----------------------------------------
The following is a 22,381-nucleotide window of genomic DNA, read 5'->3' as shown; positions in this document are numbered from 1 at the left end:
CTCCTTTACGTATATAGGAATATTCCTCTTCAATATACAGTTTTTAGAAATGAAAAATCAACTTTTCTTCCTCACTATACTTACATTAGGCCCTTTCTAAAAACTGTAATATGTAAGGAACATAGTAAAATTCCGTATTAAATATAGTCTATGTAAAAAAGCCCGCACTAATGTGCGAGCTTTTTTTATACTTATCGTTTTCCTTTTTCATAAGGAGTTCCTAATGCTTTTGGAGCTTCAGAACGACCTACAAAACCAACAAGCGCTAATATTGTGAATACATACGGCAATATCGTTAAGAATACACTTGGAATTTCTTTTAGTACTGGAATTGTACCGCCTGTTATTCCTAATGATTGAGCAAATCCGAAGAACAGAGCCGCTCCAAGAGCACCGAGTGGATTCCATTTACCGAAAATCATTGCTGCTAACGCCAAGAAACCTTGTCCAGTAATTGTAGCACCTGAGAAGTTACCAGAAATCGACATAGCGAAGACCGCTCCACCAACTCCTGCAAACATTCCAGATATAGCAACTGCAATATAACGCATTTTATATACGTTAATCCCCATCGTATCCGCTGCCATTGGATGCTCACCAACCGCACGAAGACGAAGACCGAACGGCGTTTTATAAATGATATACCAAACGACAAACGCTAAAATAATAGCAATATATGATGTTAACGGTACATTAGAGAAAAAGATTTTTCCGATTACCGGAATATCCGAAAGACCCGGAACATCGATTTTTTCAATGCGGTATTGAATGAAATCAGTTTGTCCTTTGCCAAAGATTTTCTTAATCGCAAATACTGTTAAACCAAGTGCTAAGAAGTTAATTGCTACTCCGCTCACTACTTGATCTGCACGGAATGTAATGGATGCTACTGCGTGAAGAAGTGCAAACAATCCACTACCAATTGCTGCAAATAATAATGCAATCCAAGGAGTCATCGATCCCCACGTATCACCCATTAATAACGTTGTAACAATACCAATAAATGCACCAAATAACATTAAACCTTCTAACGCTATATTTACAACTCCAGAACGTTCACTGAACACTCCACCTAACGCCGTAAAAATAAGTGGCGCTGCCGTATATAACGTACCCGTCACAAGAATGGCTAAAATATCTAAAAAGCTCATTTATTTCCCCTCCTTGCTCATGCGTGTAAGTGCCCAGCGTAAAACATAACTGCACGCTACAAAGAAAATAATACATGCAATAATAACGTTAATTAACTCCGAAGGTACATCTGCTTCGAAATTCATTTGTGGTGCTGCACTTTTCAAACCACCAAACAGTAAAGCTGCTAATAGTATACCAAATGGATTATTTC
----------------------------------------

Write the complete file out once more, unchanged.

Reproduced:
The following is a 22,381-nucleotide window of genomic DNA, read 5'->3' as shown; positions in this document are numbered from 1 at the left end:
CTCCTTTACGTATATAGGAATATTCCTCTTCAATATACAGTTTTTAGAAATGAAAAATCAACTTTTCTTCCTCACTATACTTACATTAGGCCCTTTCTAAAAACTGTAATATGTAAGGAACATAGTAAAATTCCGTATTAAATATAGTCTATGTAAAAAAGCCCGCACTAATGTGCGAGCTTTTTTTATACTTATCGTTTTCCTTTTTCATAAGGAGTTCCTAATGCTTTTGGAGCTTCAGAACGACCTACAAAACCAACAAGCGCTAATATTGTGAATACATACGGCAATATCGTTAAGAATACACTTGGAATTTCTTTTAGTACTGGAATTGTACCGCCTGTTATTCCTAATGATTGAGCAAATCCGAAGAACAGAGCCGCTCCAAGAGCACCGAGTGGATTCCATTTACCGAAAATCATTGCTGCTAACGCCAAGAAACCTTGTCCAGTAATTGTAGCACCTGAGAAGTTACCAGAAATCGACATAGCGAAGACCGCTCCACCAACTCCTGCAAACATTCCAGATATAGCAACTGCAATATAACGCATTTTATATACGTTAATCCCCATCGTATCCGCTGCCATTGGATGCTCACCAACCGCACGAAGACGAAGACCGAACGGCGTTTTATAAATGATATACCAAACGACAAACGCTAAAATAATAGCAATATATGATGTTAACGGTACATTAGAGAAAAAGATTTTTCCGATTACCGGAATATCCGAAAGACCCGGAACATCGATTTTTTCAATGCGGTATTGAATGAAATCAGTTTGTCCTTTGCCAAAGATTTTCTTAATCGCAAATACTGTTAAACCAAGTGCTAAGAAGTTAATTGCTACTCCGCTCACTACTTGATCTGCACGGAATGTAATGGATGCTACTGCGTGAAGAAGTGCAAACAATCCACTACCAATTGCTGCAAATAATAATGCAATCCAAGGAGTCATCGATCCCCACGTATCACCCATTAATAACGTTGTAACAATACCAATAAATGCACCAAATAACATTAAACCTTCTAACGCTATATTTACAACTCCAGAACGTTCACTGAACACTCCACCTAACGCCGTAAAAATAAGTGGCGCTGCCGTATATAACGTACCCGTCACAAGAATGGCTAAAATATCTAAAAAGCTCATTTATTTCCCCTCCTTGCTCATGCGTGTAAGTGCCCAGCGTAAAACATAACTGCACGCTACAAAGAAAATAATACATGCAATAATAACGTTAATTAACTCCGAAGGTACATCTGCTTCGAAATTCATTTGTGGTGCTGCACTTTTCAAACCACCAAACAGTAAAGCTGCTAATAGTATACCAAATGGATTATTTC